NASA issues a $1.5 million green aircraft challenge to designers in flight efficiency competition
Wed 5 Aug 2009 – The NASA Innovative Partnerships Program and the Comparative Aircraft Flight Efficiency (CAFE) Foundation have announced the Green Flight Challenge. The contest is a flight efficiency competition for aircraft that can average at least 100mph on a 200-mile flight while achieving greater than 200 passenger miles per gallon. Carrying a prize of $1.5 million for the aircraft with the best performance, the competition is scheduled to take place in July 2011 at the Charles M. Schulz Sonoma County Airport in Santa Rosa, California. A $150,000 prize for best score by a biofuelled aircraft is also offered.
A variety of innovative experimental aircraft using electrical, solar, biofuel or hybrid propulsion are expected to enter, and several major universities and aircraft builders have already expressed an interest in entering teams.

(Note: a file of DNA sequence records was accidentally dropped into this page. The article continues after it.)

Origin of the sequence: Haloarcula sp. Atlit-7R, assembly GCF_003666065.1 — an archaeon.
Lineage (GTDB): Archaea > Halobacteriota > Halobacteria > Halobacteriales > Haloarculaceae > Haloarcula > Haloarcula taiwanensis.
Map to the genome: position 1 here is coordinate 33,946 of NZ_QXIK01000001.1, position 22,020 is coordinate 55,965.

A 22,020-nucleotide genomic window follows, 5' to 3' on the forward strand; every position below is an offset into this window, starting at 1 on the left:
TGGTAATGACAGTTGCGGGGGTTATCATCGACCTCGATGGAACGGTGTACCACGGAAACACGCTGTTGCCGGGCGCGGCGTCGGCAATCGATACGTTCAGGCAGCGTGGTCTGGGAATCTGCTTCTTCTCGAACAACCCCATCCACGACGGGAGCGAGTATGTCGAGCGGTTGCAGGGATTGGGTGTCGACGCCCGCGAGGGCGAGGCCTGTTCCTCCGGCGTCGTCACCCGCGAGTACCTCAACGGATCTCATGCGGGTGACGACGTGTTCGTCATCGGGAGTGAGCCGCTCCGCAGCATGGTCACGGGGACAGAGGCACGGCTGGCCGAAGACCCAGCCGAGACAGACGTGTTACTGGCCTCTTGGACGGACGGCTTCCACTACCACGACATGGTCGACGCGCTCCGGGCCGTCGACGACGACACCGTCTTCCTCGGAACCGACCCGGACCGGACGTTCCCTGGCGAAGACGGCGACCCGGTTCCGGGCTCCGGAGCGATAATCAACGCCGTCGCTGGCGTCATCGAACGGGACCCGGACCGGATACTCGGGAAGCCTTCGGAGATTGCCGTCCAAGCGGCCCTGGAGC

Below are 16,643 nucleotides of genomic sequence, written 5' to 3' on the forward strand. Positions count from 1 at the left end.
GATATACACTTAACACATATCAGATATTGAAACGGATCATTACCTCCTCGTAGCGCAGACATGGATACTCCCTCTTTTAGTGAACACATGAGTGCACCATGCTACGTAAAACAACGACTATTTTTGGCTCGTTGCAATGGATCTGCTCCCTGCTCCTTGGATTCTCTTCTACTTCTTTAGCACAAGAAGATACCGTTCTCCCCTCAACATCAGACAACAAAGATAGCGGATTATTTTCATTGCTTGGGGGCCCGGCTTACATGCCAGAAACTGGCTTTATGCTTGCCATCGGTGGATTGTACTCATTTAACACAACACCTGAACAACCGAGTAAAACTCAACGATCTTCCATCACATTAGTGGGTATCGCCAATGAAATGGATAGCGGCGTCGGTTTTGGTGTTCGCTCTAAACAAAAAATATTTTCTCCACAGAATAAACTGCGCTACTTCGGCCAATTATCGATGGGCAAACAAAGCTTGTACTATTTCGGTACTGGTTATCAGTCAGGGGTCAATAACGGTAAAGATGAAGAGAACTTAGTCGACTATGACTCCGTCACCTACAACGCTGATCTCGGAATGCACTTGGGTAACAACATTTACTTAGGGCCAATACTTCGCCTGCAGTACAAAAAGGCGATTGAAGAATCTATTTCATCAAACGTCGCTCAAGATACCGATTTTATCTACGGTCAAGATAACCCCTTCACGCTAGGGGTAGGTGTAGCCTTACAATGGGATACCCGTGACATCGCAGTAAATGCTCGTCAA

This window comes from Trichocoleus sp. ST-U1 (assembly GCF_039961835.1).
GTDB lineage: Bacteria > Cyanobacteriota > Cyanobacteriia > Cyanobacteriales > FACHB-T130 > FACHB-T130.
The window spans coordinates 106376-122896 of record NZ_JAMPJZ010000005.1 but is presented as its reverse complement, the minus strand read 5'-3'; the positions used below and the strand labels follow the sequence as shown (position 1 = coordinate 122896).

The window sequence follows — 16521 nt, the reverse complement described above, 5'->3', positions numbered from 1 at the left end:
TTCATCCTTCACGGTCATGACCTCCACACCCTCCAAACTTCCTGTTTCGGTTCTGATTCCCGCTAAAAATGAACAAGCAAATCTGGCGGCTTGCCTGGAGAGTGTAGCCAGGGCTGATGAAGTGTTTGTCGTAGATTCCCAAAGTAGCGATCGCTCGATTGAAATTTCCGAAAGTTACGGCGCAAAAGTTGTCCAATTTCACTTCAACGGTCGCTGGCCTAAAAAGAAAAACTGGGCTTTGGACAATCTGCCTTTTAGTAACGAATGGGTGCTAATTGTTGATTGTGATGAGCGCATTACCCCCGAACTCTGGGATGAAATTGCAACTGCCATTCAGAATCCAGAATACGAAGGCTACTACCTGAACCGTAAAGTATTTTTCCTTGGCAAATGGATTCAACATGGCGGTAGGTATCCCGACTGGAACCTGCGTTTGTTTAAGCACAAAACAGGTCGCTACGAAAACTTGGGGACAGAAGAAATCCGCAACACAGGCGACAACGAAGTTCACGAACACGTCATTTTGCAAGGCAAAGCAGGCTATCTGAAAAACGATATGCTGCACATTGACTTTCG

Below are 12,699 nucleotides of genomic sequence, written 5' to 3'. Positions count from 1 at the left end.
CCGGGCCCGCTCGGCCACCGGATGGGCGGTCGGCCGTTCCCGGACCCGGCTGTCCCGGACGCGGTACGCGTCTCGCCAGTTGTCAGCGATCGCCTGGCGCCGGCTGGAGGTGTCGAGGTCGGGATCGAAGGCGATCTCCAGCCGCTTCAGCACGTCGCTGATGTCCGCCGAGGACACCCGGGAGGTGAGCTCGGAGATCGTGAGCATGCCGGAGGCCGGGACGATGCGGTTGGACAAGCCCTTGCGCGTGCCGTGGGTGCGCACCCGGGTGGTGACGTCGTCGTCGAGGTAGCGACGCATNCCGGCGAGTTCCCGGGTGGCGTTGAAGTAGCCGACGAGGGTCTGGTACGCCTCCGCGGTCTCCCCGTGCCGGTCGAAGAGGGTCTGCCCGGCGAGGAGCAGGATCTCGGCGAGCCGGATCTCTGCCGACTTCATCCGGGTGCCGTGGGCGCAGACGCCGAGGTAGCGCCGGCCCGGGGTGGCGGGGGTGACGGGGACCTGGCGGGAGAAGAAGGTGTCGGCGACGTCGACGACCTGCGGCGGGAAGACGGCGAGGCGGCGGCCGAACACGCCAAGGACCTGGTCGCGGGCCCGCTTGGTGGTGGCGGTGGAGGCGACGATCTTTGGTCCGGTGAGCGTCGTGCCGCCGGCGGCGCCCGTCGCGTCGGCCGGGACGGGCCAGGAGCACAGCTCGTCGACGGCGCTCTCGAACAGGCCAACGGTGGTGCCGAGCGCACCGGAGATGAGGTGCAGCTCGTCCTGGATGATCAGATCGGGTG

According to NASA, teams must use cutting-edge technologies in mechanical and electrical engineering, structures, aerodynamics and thermodynamics. As a national showcase of green technology, the Challenge is expected to help advance three major climate mitigation initiatives: efficiency, conservation and zero-carbon energy sources. These technologies are expected to support advances in aviation and may have broader applications in transportation and energy storage.
The Challenge is to be administered for NASA by CAFE, a non-profit organization dedicated to advancing the understanding of personal aircraft technologies through research, analysis and education.
NASA is providing the prize money as part of its Centennial Challenges programme, which seeks “innovative solutions to problems of interest to NASA and the nation from diverse and unconventional sources.” Competitors may not receive government funding for their entries in the Green Aircraft Challenge.